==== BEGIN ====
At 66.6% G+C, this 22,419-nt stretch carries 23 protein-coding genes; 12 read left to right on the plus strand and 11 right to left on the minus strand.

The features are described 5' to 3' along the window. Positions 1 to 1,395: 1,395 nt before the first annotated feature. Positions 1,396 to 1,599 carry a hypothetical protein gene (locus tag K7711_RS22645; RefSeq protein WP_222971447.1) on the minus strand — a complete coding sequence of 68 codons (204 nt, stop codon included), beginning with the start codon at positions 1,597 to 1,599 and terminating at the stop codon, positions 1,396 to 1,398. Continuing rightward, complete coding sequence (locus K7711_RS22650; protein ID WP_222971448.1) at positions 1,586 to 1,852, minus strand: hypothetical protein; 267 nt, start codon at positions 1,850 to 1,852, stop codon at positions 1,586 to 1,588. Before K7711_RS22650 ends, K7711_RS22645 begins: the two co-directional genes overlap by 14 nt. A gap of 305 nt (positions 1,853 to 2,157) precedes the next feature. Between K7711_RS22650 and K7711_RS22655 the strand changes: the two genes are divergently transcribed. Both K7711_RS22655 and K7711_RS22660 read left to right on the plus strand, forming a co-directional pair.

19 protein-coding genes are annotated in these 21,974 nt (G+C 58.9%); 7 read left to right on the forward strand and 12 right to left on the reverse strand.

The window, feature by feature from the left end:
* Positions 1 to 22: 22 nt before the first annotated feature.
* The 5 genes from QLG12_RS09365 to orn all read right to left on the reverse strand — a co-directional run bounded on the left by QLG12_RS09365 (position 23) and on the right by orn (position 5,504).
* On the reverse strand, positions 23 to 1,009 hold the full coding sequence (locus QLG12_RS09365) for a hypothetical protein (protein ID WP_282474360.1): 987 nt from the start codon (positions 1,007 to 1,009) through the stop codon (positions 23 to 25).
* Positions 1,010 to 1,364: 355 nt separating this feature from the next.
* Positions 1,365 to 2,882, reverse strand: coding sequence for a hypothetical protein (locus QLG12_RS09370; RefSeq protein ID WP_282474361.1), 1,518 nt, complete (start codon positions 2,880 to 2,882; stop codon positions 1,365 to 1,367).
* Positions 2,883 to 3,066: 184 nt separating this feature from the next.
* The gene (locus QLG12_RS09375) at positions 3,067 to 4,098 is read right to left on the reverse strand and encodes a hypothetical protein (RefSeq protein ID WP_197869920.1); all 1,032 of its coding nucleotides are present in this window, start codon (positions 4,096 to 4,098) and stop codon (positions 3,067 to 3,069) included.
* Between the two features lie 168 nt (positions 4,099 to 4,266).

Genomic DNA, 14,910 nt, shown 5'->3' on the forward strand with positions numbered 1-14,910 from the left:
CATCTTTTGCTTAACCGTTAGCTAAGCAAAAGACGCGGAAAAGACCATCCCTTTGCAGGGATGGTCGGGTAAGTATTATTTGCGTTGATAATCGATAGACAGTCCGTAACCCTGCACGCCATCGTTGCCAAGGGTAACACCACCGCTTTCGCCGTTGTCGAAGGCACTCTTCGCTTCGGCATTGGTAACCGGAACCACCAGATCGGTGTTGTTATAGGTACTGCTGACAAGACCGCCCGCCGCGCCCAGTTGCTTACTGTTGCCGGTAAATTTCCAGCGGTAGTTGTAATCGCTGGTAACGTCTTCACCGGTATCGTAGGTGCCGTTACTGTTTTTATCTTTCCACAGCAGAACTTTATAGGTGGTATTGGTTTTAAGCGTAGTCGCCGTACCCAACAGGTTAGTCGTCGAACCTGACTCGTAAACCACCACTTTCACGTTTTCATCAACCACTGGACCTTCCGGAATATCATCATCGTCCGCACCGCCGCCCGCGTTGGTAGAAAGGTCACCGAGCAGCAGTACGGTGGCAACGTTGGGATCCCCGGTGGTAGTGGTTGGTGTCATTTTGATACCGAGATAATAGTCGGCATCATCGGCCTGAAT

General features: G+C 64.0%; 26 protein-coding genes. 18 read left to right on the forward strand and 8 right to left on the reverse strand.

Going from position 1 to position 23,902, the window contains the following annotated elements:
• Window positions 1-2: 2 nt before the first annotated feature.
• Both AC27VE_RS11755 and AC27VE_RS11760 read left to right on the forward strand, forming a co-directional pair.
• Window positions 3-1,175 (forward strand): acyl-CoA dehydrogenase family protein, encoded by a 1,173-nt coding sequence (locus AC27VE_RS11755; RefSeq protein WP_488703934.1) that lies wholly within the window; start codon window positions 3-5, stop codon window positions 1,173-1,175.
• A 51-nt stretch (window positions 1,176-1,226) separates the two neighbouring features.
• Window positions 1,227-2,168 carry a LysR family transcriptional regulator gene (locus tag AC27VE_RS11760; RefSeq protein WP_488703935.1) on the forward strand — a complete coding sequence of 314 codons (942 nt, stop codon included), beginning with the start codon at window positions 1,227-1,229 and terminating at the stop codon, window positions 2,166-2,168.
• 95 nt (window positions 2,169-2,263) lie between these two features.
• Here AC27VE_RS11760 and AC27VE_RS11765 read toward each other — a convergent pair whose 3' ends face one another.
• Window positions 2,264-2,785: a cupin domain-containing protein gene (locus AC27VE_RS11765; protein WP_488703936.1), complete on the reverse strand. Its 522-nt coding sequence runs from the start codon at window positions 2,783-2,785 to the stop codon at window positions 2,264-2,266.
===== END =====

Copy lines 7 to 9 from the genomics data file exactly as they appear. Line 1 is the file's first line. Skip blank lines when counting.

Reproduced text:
* On the reverse strand, positions 23 to 1,009 hold the full coding sequence (locus QLG12_RS09365) for a hypothetical protein (protein ID WP_282474360.1): 987 nt from the start codon (positions 1,007 to 1,009) through the stop codon (positions 23 to 25).
* Positions 1,010 to 1,364: 355 nt separating this feature from the next.
* Positions 1,365 to 2,882, reverse strand: coding sequence for a hypothetical protein (locus QLG12_RS09370; RefSeq protein ID WP_282474361.1), 1,518 nt, complete (start codon positions 2,880 to 2,882; stop codon positions 1,365 to 1,367).